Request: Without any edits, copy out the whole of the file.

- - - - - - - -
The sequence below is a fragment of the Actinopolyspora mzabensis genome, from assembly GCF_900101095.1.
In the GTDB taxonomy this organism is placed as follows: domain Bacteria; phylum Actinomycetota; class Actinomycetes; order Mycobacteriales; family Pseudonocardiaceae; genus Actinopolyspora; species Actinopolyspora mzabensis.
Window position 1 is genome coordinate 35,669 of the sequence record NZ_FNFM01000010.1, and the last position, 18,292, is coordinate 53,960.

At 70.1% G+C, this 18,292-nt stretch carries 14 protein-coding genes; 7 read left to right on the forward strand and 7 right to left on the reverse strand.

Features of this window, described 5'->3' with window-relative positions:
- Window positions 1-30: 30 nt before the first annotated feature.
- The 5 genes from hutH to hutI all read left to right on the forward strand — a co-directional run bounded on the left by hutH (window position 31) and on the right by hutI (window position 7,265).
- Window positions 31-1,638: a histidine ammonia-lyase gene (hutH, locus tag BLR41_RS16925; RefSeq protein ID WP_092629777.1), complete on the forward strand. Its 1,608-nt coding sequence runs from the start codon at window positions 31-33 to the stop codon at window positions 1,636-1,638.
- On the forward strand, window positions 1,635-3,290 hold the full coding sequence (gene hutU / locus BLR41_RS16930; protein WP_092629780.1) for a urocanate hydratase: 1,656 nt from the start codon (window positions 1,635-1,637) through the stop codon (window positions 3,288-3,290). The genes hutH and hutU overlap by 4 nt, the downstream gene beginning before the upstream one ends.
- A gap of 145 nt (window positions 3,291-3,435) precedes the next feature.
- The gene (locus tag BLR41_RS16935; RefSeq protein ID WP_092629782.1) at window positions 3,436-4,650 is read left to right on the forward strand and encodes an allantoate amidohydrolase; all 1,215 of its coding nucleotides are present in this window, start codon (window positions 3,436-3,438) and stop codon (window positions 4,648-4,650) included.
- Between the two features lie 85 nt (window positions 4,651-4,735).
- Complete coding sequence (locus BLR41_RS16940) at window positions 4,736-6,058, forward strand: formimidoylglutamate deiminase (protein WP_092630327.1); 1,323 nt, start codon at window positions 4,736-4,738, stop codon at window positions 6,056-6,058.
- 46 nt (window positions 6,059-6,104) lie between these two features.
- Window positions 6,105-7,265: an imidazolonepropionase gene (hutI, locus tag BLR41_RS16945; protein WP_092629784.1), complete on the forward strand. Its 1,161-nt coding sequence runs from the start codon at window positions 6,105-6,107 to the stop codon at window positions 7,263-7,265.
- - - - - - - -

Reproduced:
The sequence below is a fragment of the Actinopolyspora mzabensis genome, from assembly GCF_900101095.1.
In the GTDB taxonomy this organism is placed as follows: domain Bacteria; phylum Actinomycetota; class Actinomycetes; order Mycobacteriales; family Pseudonocardiaceae; genus Actinopolyspora; species Actinopolyspora mzabensis.
Window position 1 is genome coordinate 35,669 of the sequence record NZ_FNFM01000010.1, and the last position, 18,292, is coordinate 53,960.

At 70.1% G+C, this 18,292-nt stretch carries 14 protein-coding genes; 7 read left to right on the forward strand and 7 right to left on the reverse strand.

Features of this window, described 5'->3' with window-relative positions:
- Window positions 1-30: 30 nt before the first annotated feature.
- The 5 genes from hutH to hutI all read left to right on the forward strand — a co-directional run bounded on the left by hutH (window position 31) and on the right by hutI (window position 7,265).
- Window positions 31-1,638: a histidine ammonia-lyase gene (hutH, locus tag BLR41_RS16925; RefSeq protein ID WP_092629777.1), complete on the forward strand. Its 1,608-nt coding sequence runs from the start codon at window positions 31-33 to the stop codon at window positions 1,636-1,638.
- On the forward strand, window positions 1,635-3,290 hold the full coding sequence (gene hutU / locus BLR41_RS16930; protein WP_092629780.1) for a urocanate hydratase: 1,656 nt from the start codon (window positions 1,635-1,637) through the stop codon (window positions 3,288-3,290). The genes hutH and hutU overlap by 4 nt, the downstream gene beginning before the upstream one ends.
- A gap of 145 nt (window positions 3,291-3,435) precedes the next feature.
- The gene (locus tag BLR41_RS16935; RefSeq protein ID WP_092629782.1) at window positions 3,436-4,650 is read left to right on the forward strand and encodes an allantoate amidohydrolase; all 1,215 of its coding nucleotides are present in this window, start codon (window positions 3,436-3,438) and stop codon (window positions 4,648-4,650) included.
- Between the two features lie 85 nt (window positions 4,651-4,735).
- Complete coding sequence (locus BLR41_RS16940) at window positions 4,736-6,058, forward strand: formimidoylglutamate deiminase (protein WP_092630327.1); 1,323 nt, start codon at window positions 4,736-4,738, stop codon at window positions 6,056-6,058.
- 46 nt (window positions 6,059-6,104) lie between these two features.
- Window positions 6,105-7,265: an imidazolonepropionase gene (hutI, locus tag BLR41_RS16945; protein WP_092629784.1), complete on the forward strand. Its 1,161-nt coding sequence runs from the start codon at window positions 6,105-6,107 to the stop codon at window positions 7,263-7,265.